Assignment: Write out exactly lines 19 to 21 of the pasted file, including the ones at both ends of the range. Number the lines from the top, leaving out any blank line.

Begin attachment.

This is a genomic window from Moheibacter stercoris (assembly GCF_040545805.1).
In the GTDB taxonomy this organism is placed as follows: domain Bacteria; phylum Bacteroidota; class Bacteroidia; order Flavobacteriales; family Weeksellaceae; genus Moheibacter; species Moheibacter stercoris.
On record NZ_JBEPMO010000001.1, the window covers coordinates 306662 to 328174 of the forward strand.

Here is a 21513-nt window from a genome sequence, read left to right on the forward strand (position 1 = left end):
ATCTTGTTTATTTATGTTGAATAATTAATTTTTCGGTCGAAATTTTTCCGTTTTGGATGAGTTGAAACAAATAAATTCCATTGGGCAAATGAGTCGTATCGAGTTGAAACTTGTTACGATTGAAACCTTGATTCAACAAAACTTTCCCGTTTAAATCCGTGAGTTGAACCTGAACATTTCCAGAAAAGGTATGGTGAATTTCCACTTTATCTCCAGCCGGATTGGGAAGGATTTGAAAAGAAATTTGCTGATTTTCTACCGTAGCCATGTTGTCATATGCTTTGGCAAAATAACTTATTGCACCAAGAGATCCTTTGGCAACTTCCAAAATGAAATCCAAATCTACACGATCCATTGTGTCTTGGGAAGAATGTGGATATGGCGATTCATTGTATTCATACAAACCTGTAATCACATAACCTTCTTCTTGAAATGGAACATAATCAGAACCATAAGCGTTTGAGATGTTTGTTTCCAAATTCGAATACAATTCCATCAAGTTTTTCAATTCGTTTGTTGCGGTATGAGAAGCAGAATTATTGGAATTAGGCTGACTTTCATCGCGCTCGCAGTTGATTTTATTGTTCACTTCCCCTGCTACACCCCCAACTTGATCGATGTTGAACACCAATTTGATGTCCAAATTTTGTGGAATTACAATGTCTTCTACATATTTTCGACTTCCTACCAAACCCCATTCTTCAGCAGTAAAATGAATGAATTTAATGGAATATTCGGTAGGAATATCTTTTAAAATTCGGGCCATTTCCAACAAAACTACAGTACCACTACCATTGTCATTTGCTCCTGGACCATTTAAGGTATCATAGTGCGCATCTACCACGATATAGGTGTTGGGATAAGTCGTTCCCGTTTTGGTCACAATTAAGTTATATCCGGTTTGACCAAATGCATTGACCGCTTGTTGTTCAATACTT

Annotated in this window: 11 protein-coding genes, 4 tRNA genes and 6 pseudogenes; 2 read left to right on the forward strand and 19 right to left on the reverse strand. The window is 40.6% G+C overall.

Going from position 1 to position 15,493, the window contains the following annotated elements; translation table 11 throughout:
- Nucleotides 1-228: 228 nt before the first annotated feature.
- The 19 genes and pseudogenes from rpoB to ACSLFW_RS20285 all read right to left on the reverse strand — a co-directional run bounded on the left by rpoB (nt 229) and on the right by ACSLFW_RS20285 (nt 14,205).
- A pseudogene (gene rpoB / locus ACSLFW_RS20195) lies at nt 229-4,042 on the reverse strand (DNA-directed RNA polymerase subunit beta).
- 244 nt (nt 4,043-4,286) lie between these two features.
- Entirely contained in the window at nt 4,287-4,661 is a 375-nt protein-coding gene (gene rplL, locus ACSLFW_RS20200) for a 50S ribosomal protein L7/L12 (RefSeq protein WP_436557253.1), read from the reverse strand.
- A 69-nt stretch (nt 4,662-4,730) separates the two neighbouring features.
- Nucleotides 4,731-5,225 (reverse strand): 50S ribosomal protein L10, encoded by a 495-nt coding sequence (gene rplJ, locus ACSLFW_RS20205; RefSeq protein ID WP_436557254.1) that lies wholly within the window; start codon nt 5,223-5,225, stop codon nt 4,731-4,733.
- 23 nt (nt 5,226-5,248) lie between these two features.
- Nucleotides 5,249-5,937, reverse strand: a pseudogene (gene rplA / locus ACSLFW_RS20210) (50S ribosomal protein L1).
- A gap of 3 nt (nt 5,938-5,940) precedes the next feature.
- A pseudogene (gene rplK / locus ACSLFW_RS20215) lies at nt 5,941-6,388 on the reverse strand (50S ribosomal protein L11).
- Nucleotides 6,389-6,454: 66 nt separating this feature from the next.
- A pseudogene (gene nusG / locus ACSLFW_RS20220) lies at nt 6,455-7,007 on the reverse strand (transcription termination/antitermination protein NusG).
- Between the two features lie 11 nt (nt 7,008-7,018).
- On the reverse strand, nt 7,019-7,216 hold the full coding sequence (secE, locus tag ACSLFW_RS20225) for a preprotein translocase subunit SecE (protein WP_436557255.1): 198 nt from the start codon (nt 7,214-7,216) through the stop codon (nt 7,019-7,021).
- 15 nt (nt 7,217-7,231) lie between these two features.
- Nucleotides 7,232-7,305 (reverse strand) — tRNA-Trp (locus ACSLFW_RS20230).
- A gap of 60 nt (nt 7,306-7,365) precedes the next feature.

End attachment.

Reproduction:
- Nucleotides 6,389-6,454: 66 nt separating this feature from the next.
- A pseudogene (gene nusG / locus ACSLFW_RS20220) lies at nt 6,455-7,007 on the reverse strand (transcription termination/antitermination protein NusG).
- Between the two features lie 11 nt (nt 7,008-7,018).